Land Tax & Metropolitan Region Improvement Tax (MRIT) – The Forgotten Holding Costs

Article by Dale Woodruff

as featured in the Farm Weekly issue 19 March 2020

When considering the purchase of property, investors usually consider the common holding costs, such as interest, rates, and insurance. Land Tax and Metropolitan Region Improvement Tax(MRIT) are often overlooked.

Land Tax & MRIT are annual taxes on the unimproved value of land, other than land used as your principal place of residence or in a primary production business, such as farmland.

Land Tax and MRIT are calculated on the aggregated value of all land held in the same ownership at midnight on 30 June.

The rate of Land Tax differs according to the aggregated value of the land.

Aggregated value of land

Rate of Land Tax

$0 - $300,000

Nil

$300,001 - $420,000

Flat rate of $300

$420,000 - $1,000,000

$300 + 0.25 cent for each $1 in excess of $420,000

$1,000,000 - $1,800,000

$1,750 + 0.90 cent for each $1 in excess of $1,000,000

$1,800,000 - $5,000,000

$8,950 + 1.80 cents for each $1 in excess of $1,800,000

$5,000,000 - $11,000,000

$66,550 + 2.00 cents for each $1 in excess of $5,000,000

$11,000,000 +

$186,550 + 2.67 cents for each $1 in excess of $11,000,000

MRIT is imposed on property in the Perth metropolitan region with a Land Tax liability and is calculated at a rate of 0.14 cents for every dollar of aggregated value in excess of $300,000.

For example, if you own two properties with unimproved land values of $300,000 and $400,000, the State Government will combine these values and assess tax on $700,000. The tax will be:

Land Tax              $1,000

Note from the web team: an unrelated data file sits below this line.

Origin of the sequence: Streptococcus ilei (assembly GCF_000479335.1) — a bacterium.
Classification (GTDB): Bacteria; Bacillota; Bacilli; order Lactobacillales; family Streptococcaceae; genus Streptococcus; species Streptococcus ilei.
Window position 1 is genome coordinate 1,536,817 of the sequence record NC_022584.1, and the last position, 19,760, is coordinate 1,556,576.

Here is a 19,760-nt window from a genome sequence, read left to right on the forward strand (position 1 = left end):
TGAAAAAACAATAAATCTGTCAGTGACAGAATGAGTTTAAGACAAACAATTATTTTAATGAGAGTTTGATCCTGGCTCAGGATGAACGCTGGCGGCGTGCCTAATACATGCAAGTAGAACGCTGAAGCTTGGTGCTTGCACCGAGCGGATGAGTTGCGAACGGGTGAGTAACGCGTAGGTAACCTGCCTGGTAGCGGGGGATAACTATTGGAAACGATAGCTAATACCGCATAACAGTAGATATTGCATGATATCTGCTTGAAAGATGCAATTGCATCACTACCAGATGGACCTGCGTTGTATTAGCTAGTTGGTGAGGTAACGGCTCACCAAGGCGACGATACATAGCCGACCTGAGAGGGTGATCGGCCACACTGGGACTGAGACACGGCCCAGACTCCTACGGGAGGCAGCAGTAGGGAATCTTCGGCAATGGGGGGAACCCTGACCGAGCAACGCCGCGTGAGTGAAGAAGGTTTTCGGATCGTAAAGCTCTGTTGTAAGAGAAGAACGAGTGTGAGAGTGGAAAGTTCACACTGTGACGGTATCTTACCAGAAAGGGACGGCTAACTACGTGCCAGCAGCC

MRIT                        $560

Total                     $1,560

When purchasing your next property, consider what name you buy it in and the impact this will have on Land Tax and MRIT. The critical issue here is that both taxes are based on the aggregated land value in the same ownership

For example:

If Mr Bloggs owns Property 1 ($300K) and Property 2 ($400K) he will pay $1,560.

If Mr Bloggs owns Property 1 ($300K) and Mrs Bloggs owns Property 2 ($400K) he will pay $0 and she will pay $440 – a saving of $1,120 per annum.

If Mr Bloggs owns Property 1 ($300K) and Mr & Mrs Bloggs jointly own Property 2 ($400K) he will pay $0 and they will pay $440 – a saving of $1,120 per annum.

If Mr Bloggs owns Property 1 ($300K) and Mr Bloggs owns Property 2 ($400K) as trustee for the Bloggs Family Trust he will pay $0 and the Trust will pay $440 – a saving of $1,120 per annum.

If you are currently paying hefty Land Tax & MRIT bills, then a restructure of the legal ownership of your properties may provide some relief, however Transfer Duty, Capital Gains Tax, and estate planning will also need to be considered.

Also, remember that the tax assessment is based on property owned at midnight on 30th June, which is worth considering if you are buying or selling property around the end of the financial year.

 

Disclaimer: This content provides general information only, current at the time of production. Any advice in it has been prepared without taking into account your personal circumstances. You should seek professional advice before acting on any material.

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